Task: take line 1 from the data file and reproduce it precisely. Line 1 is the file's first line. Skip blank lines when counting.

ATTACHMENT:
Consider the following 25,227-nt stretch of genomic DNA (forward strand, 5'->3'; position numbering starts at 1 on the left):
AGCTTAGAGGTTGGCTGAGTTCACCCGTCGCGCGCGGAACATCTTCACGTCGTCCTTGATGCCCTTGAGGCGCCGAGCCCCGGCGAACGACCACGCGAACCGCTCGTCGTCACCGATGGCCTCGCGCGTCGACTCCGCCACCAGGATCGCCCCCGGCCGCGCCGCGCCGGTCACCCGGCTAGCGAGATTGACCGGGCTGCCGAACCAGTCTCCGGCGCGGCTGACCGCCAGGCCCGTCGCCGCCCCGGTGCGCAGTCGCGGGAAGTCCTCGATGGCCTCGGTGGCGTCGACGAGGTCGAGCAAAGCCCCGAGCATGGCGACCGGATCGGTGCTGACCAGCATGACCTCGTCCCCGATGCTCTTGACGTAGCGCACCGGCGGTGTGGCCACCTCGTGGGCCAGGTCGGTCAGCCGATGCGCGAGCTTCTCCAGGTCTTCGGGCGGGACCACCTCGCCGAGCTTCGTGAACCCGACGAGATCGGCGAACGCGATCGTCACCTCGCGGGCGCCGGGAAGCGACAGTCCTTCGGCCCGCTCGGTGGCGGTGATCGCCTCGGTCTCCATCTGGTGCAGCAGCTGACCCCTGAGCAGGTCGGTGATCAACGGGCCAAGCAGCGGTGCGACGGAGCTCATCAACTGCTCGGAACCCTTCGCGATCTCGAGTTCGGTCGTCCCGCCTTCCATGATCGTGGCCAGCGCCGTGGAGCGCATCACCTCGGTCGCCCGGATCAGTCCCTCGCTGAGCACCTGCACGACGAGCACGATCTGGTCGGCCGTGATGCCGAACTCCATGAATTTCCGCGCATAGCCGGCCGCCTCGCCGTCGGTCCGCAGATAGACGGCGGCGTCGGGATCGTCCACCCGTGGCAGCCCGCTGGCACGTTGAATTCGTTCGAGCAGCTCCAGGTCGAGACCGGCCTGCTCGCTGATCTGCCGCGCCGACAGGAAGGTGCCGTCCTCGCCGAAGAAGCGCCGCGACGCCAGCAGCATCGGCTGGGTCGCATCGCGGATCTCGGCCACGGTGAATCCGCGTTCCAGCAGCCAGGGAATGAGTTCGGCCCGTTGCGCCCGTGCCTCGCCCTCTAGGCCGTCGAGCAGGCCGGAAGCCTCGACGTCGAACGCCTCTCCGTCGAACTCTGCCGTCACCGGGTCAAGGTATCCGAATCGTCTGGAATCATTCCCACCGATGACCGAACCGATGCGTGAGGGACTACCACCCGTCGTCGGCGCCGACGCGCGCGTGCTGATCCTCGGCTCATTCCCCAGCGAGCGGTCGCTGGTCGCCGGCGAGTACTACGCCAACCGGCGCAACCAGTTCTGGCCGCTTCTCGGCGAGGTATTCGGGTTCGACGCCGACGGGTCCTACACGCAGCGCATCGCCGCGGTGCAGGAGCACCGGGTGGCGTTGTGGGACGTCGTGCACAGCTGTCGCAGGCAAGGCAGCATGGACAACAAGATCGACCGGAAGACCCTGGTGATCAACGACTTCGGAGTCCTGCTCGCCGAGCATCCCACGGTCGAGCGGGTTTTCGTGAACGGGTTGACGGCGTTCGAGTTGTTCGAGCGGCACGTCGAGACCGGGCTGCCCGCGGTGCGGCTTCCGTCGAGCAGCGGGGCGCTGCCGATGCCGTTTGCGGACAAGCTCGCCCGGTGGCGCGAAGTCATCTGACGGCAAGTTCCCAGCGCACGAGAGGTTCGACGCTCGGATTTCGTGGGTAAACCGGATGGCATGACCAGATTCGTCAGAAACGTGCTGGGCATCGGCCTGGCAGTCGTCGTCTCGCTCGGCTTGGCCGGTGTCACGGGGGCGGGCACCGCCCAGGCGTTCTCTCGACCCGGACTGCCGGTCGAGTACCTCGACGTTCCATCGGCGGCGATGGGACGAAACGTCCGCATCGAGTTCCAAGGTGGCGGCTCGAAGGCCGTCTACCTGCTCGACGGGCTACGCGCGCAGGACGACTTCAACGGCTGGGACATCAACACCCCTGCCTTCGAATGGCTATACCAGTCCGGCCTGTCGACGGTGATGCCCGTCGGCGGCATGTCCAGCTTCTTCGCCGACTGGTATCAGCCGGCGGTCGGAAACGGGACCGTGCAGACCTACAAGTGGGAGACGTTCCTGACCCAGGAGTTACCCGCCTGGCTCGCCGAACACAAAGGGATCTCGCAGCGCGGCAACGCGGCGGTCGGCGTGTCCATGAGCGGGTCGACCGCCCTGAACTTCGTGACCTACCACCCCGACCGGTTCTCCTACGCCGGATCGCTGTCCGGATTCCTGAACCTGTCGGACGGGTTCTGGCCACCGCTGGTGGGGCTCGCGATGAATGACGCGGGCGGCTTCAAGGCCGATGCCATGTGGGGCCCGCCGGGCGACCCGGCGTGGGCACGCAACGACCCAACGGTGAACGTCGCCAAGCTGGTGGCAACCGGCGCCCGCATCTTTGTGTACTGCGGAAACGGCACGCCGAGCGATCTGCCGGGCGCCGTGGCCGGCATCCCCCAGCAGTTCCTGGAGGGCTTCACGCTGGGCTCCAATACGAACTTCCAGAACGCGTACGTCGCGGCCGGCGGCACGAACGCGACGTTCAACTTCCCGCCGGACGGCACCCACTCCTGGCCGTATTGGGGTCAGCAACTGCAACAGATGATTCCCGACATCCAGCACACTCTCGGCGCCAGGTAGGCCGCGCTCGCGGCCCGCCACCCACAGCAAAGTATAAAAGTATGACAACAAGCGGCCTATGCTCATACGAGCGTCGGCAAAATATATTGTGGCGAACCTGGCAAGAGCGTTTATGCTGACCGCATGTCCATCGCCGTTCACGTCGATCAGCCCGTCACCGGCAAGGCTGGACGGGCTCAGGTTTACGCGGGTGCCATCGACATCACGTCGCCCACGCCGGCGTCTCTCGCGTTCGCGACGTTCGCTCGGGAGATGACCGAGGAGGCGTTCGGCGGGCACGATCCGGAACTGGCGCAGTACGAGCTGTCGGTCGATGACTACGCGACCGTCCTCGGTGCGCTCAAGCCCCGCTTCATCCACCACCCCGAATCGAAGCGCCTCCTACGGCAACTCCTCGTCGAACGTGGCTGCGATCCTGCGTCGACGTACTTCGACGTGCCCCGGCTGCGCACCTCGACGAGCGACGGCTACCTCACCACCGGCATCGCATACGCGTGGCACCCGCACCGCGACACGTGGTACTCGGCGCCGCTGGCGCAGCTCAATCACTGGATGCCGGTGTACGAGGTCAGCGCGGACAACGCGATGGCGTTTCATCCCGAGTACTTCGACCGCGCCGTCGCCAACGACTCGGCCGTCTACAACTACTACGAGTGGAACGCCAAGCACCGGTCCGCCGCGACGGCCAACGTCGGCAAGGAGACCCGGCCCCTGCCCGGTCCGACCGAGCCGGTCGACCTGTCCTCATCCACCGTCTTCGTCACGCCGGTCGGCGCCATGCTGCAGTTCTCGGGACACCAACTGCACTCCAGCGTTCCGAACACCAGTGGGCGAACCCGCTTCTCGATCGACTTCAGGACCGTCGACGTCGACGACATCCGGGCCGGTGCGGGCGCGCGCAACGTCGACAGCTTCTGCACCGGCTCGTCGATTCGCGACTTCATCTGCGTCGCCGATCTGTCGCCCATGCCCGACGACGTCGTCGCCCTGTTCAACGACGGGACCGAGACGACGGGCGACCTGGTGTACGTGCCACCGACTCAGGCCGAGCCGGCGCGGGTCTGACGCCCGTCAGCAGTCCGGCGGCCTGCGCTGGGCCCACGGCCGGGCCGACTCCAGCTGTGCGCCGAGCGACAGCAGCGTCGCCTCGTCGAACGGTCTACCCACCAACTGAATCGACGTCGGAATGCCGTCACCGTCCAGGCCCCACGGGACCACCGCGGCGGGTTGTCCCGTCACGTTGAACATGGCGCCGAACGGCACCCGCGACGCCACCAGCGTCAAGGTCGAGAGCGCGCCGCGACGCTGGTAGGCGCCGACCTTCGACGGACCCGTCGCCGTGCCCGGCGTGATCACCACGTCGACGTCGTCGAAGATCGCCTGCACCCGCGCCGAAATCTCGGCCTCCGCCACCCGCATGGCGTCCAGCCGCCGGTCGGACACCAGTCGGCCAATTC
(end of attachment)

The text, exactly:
Consider the following 25,227-nt stretch of genomic DNA (forward strand, 5'->3'; position numbering starts at 1 on the left):